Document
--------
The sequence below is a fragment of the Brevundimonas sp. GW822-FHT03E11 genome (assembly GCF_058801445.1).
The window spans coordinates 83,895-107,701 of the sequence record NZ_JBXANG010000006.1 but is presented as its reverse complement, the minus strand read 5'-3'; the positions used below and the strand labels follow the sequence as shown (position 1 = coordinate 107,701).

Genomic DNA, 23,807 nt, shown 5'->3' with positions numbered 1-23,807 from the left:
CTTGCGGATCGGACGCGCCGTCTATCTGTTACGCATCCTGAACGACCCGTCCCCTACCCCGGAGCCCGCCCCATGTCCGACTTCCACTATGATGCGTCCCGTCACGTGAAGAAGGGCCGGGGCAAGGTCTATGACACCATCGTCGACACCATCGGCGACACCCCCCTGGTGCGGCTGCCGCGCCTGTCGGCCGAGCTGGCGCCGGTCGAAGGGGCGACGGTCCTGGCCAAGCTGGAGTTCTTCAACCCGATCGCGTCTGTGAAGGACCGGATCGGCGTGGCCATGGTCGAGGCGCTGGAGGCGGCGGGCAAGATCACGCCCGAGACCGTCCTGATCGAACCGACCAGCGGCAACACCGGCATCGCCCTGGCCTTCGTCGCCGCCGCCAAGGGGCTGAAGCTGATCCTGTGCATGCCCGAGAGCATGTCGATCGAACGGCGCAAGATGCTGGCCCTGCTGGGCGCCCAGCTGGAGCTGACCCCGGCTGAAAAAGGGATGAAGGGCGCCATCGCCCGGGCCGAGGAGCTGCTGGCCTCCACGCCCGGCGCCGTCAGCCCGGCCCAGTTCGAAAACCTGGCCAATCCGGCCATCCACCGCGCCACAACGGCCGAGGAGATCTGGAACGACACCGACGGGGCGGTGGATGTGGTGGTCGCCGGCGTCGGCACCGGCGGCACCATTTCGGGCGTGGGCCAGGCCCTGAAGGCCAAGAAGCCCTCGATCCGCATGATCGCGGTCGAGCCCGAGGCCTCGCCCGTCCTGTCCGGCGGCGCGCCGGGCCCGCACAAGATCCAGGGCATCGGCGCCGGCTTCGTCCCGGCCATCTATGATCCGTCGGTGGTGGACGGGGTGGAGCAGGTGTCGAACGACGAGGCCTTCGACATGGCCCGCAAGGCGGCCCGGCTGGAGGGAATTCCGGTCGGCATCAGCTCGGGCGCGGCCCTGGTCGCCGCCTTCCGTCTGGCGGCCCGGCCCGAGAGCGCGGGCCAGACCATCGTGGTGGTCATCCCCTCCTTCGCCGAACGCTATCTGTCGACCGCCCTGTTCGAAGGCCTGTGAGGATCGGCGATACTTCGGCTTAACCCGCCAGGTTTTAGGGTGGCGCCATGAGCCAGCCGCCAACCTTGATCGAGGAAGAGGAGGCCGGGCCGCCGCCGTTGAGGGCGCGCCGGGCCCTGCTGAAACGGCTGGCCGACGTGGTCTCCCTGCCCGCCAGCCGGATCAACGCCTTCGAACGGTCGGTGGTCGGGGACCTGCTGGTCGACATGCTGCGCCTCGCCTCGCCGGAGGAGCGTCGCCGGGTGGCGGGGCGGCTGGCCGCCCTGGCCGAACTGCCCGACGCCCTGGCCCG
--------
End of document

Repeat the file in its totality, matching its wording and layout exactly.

The sequence below is a fragment of the Brevundimonas sp. GW822-FHT03E11 genome (assembly GCF_058801445.1).
The window spans coordinates 83,895-107,701 of the sequence record NZ_JBXANG010000006.1 but is presented as its reverse complement, the minus strand read 5'-3'; the positions used below and the strand labels follow the sequence as shown (position 1 = coordinate 107,701).

Genomic DNA, 23,807 nt, shown 5'->3' with positions numbered 1-23,807 from the left:
CTTGCGGATCGGACGCGCCGTCTATCTGTTACGCATCCTGAACGACCCGTCCCCTACCCCGGAGCCCGCCCCATGTCCGACTTCCACTATGATGCGTCCCGTCACGTGAAGAAGGGCCGGGGCAAGGTCTATGACACCATCGTCGACACCATCGGCGACACCCCCCTGGTGCGGCTGCCGCGCCTGTCGGCCGAGCTGGCGCCGGTCGAAGGGGCGACGGTCCTGGCCAAGCTGGAGTTCTTCAACCCGATCGCGTCTGTGAAGGACCGGATCGGCGTGGCCATGGTCGAGGCGCTGGAGGCGGCGGGCAAGATCACGCCCGAGACCGTCCTGATCGAACCGACCAGCGGCAACACCGGCATCGCCCTGGCCTTCGTCGCCGCCGCCAAGGGGCTGAAGCTGATCCTGTGCATGCCCGAGAGCATGTCGATCGAACGGCGCAAGATGCTGGCCCTGCTGGGCGCCCAGCTGGAGCTGACCCCGGCTGAAAAAGGGATGAAGGGCGCCATCGCCCGGGCCGAGGAGCTGCTGGCCTCCACGCCCGGCGCCGTCAGCCCGGCCCAGTTCGAAAACCTGGCCAATCCGGCCATCCACCGCGCCACAACGGCCGAGGAGATCTGGAACGACACCGACGGGGCGGTGGATGTGGTGGTCGCCGGCGTCGGCACCGGCGGCACCATTTCGGGCGTGGGCCAGGCCCTGAAGGCCAAGAAGCCCTCGATCCGCATGATCGCGGTCGAGCCCGAGGCCTCGCCCGTCCTGTCCGGCGGCGCGCCGGGCCCGCACAAGATCCAGGGCATCGGCGCCGGCTTCGTCCCGGCCATCTATGATCCGTCGGTGGTGGACGGGGTGGAGCAGGTGTCGAACGACGAGGCCTTCGACATGGCCCGCAAGGCGGCCCGGCTGGAGGGAATTCCGGTCGGCATCAGCTCGGGCGCGGCCCTGGTCGCCGCCTTCCGTCTGGCGGCCCGGCCCGAGAGCGCGGGCCAGACCATCGTGGTGGTCATCCCCTCCTTCGCCGAACGCTATCTGTCGACCGCCCTGTTCGAAGGCCTGTGAGGATCGGCGATACTTCGGCTTAACCCGCCAGGTTTTAGGGTGGCGCCATGAGCCAGCCGCCAACCTTGATCGAGGAAGAGGAGGCCGGGCCGCCGCCGTTGAGGGCGCGCCGGGCCCTGCTGAAACGGCTGGCCGACGTGGTCTCCCTGCCCGCCAGCCGGATCAACGCCTTCGAACGGTCGGTGGTCGGGGACCTGCTGGTCGACATGCTGCGCCTCGCCTCGCCGGAGGAGCGTCGCCGGGTGGCGGGGCGGCTGGCCGCCCTGGCCGAACTGCCCGACGCCCTGGCCCG